Dr. Birx suggests Trump White House has not taken 'aggressive' action against COVID-19

Dr. Birx suggests Trump White House has not taken 'aggressive' action against COVID-19
President Donald J. Trump listens as White House Coronavirus Task Force Response Coordinator Deborah Birx delivers remarks during a coronavirus update briefing Thursday, April 16, 2020, in the James S. Brady White House Press Briefing Room. (Official White House Photo by Joyce N. Boghosian)

Dr. Deborah Birx, top White House coordinator for the Coronavirus Task Force, is pushing back against President Donald Trump suggesting that "aggressive action" is needed to combat the COVID-19 pandemic.

On Monday, Birx released a report about the virus as she expressed concern about the United States' growing number of coronavirus cases. On Friday, the United States surpassed 100,000 confirmed coronavirus cases in a single day. The grim milestone Dr. Anthony Fauci projected weeks signals serious problems ahead for the country — and now, Birx has opted to sound the alarm.

"We are entering the most concerning and most deadly phase of this pandemic … leading to increasing mortality," Birx's November 2 report said. "This is not about lockdowns — It hasn't been about lockdowns since March or April. It's about an aggressive balanced approach that is not being implemented."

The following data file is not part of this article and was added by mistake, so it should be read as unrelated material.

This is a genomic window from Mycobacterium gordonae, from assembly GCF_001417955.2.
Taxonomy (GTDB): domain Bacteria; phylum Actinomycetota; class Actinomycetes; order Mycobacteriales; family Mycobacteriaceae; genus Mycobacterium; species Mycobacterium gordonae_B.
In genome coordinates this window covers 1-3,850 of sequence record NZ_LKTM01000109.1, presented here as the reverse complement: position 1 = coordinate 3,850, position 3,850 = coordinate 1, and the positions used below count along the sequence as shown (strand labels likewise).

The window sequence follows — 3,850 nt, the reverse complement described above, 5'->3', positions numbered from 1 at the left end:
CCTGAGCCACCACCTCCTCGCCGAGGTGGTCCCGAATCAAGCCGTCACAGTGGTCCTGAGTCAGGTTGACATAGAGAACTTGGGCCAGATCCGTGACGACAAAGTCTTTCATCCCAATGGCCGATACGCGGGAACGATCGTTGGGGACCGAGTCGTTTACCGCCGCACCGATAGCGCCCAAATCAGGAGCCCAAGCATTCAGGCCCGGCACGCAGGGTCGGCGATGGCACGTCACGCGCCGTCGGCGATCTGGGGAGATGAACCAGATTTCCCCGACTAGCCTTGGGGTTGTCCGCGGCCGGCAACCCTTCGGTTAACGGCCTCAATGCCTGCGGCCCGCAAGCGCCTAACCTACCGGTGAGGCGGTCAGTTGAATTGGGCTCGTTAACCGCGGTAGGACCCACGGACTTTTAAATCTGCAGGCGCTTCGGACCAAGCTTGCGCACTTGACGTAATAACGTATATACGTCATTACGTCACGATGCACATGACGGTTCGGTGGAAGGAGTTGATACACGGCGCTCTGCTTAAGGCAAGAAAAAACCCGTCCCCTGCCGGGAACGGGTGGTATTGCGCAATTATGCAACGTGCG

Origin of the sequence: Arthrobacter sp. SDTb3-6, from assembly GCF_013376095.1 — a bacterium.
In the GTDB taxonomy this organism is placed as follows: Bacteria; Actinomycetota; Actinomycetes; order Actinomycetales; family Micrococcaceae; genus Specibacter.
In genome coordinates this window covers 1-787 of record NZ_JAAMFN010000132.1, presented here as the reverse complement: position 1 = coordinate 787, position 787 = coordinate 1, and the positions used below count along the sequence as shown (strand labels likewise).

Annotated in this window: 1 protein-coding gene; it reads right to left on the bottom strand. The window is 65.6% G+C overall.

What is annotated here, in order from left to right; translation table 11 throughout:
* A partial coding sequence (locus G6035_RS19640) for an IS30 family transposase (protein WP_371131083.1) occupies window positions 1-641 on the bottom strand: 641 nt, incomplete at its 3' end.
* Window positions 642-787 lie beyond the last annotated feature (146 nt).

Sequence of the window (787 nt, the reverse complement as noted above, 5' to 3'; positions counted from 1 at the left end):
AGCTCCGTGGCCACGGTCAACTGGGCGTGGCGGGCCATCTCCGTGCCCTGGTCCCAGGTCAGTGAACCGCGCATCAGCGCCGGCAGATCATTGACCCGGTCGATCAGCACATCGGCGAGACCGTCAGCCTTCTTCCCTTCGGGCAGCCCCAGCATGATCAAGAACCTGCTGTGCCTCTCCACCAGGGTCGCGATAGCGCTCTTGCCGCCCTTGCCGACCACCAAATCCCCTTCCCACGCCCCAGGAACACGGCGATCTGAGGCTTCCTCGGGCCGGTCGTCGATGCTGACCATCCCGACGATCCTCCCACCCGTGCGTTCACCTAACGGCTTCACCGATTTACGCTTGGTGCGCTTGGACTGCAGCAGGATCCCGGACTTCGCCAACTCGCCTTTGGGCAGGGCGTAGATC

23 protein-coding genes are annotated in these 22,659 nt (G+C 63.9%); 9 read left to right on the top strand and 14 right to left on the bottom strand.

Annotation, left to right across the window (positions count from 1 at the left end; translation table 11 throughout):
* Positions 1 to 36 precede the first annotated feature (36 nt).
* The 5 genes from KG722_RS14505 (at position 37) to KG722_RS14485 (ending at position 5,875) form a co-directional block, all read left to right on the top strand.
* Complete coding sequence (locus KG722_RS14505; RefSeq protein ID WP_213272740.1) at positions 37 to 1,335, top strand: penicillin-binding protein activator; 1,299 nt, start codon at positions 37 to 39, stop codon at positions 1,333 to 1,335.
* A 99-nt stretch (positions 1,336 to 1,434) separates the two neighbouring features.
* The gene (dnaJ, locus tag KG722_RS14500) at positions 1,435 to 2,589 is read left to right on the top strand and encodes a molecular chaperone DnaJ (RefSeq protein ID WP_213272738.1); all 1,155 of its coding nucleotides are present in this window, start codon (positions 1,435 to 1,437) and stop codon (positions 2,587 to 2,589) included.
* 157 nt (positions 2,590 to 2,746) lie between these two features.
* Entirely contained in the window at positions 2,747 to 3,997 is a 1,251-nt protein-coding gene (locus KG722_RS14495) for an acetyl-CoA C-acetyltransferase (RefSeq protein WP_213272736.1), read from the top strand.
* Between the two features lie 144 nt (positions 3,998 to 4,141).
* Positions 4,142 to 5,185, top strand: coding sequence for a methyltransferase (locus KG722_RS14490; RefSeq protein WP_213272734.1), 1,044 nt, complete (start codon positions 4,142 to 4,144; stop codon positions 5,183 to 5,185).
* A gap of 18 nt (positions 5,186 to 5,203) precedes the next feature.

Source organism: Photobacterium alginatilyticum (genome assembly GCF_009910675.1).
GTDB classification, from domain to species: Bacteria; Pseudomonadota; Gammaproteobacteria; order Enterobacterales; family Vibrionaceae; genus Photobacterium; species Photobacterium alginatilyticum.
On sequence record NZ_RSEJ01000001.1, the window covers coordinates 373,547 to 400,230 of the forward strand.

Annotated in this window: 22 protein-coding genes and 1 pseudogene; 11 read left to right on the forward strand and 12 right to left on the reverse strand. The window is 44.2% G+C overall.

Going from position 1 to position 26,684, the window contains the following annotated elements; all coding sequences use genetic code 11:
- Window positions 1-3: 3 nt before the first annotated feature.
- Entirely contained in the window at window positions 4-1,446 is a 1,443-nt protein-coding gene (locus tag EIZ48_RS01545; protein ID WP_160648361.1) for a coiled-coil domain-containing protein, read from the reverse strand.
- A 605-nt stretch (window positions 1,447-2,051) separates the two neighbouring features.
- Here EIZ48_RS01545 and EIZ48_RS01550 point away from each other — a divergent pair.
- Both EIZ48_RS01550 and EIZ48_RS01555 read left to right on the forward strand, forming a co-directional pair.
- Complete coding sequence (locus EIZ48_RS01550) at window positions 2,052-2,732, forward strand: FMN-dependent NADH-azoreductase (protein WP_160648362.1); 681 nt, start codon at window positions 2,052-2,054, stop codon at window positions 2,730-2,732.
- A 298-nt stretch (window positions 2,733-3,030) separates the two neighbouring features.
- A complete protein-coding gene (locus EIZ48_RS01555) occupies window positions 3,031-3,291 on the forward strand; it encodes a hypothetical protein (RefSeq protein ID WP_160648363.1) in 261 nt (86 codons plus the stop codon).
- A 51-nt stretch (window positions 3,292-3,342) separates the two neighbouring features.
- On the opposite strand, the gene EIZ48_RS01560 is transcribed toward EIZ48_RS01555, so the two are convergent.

Birx's remarks come as Trump continues to spread misinformation about the virus. Over the last several days, Trump has held countless rallies in cities across the Midwest and East coast. At each rally, Trump disregarded mitigation guidelines as he drew thousands of maskless rallygoers who followed his lead. Despite the obvious warning signs that the virus is spreading at an accelerated rate, Trump continues to spread misinformation that is the complete opposite of Birx's warning.

On Friday, Fauci also expressed concern about the White House's inconsistent message on the virus.

"They needed to have a medical message that was essentially consistent with what they were saying, and one of the ways to say, 'The outbreak is over. [Mitigation strategies are] really irrelevant because it doesn't make any difference. All you need to do is prevent people from dying and protect people in places like the nursing homes,'" Fauci said.

On Monday, November 2, the United States reported over 88,000 new cases, nationwide bringing the national number of cases to a staggering 9,567,543. The United States' coronavirus death toll also continues to rise. Nearly 237,000 Americans have died from coronavirus.

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